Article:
I haven’t posted anything here of a personal nature for a-a-a-a-ges, I know, but I have been doing (sporadically, and really there is no other way I’m going to do anything, ever, period) what some people in the community I belong to–writers, students of writing, poets… those kind of people–‘freewriting’. Which means that you sit down and write whatever the hell first comes into your mind. It also means (in my case) that a lot of it is ranting of a very precious order and blethering on about all kinds of things that have no meaning to anyone other than myself, and yet, for all its inanity, it does have the effect of releasing rubbish from my head and out onto the page/screen and leaves a nicely cleaned-out place in my skull for other-less crazy notions to take form and breathe.
I’ve also discovered a particularly brilliant (and expensive, but hey… can’t take it with you, can’t kill yourself without at least trying not to, right?) Clinical Psychologist who I am seeing on a semi-regular basis (see previous ‘expensive’ ref) and who is quite unlike any counsellor I have ever seen. Mainly, I guess, because she’s a proper, qualified, Dr of Clinical Psychology and challenges me in more productive ways other than “… so how does that make you feel?” I leave her sessions feeling a good deal chirpier and lighter and if only for these reasons, I will continue to see her because slight changes even in the chirpy department, are change enough for me to recognise as Good Things. I think I like that she’s super qualified in her field and hasn’t once induced within me feelings of inferiority and wasting-her-timeness. Yes, even if I’m paying people to counsel me, I have still, historically, sat across from them and thought “god, they could be treating a properly sick person right now and not miserable malingering me who should have found a way of shaking herself out of it by now. I’m getting in the way of a genuine sufferer; who knows, they might already be leaping off of the town bridge as we sit here.” I know. And that’s my brain in a supposed state of calm and safety.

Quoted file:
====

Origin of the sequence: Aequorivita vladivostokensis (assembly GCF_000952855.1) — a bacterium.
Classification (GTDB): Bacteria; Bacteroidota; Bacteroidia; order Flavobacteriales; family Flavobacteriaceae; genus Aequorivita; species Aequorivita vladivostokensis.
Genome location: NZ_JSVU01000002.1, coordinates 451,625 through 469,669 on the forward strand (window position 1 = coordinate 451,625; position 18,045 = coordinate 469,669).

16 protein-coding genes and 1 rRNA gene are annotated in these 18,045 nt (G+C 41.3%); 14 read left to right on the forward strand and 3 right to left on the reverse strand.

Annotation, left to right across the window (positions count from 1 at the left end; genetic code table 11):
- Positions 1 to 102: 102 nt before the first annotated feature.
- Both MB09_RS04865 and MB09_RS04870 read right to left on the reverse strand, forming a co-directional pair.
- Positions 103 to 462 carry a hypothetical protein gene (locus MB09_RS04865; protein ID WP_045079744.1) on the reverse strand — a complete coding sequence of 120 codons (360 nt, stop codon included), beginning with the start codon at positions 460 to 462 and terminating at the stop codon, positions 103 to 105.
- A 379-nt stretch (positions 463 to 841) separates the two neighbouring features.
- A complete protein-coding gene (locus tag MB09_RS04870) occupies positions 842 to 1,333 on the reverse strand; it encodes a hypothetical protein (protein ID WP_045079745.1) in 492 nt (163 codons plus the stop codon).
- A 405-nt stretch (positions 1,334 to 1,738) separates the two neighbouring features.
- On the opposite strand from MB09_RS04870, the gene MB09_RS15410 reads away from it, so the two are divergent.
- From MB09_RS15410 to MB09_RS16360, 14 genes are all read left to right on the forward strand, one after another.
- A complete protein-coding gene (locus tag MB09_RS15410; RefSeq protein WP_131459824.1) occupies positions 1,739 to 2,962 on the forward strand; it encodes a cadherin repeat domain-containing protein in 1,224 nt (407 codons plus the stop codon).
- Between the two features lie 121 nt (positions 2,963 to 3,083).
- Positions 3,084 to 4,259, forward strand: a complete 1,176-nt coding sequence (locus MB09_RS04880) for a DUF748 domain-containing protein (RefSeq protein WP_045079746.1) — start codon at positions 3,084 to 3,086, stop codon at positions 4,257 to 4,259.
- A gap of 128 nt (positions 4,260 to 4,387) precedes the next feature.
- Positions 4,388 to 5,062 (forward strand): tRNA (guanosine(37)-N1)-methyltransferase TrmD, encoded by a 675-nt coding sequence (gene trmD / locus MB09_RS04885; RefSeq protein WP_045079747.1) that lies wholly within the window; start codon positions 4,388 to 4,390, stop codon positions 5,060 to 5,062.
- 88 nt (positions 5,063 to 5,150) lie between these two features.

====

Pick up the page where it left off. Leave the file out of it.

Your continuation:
I have learnt things that I kind of already thought I knew, but now that I’ve heard it from her – a proper qualified Dr … did I say she’s a Clinical Psychologist?… – I feel more able to accept them as being true. Normal even. Things like:
a. I never properly appreciated that alcohol is a crutch to a lot (most, the majority, maybe all) people. I know how I treat it, and it’s never been in the connoisseur Oh-A-Nice-Merlot-Would-Complement-This-Dish kind of a way, either. But rather The-More-I-Kneck-The-Sooner-I-Can-Blame-Whatever-Foolishness-I-May-Speak/Act-On-Its-Effects kind of a way, and those who’ve known me for a v-e-r-y long time (Mr Shorley, I’m looking at you) will know this as simple fact of truth. I just never thought I needed to recognise it as such. I do. I have.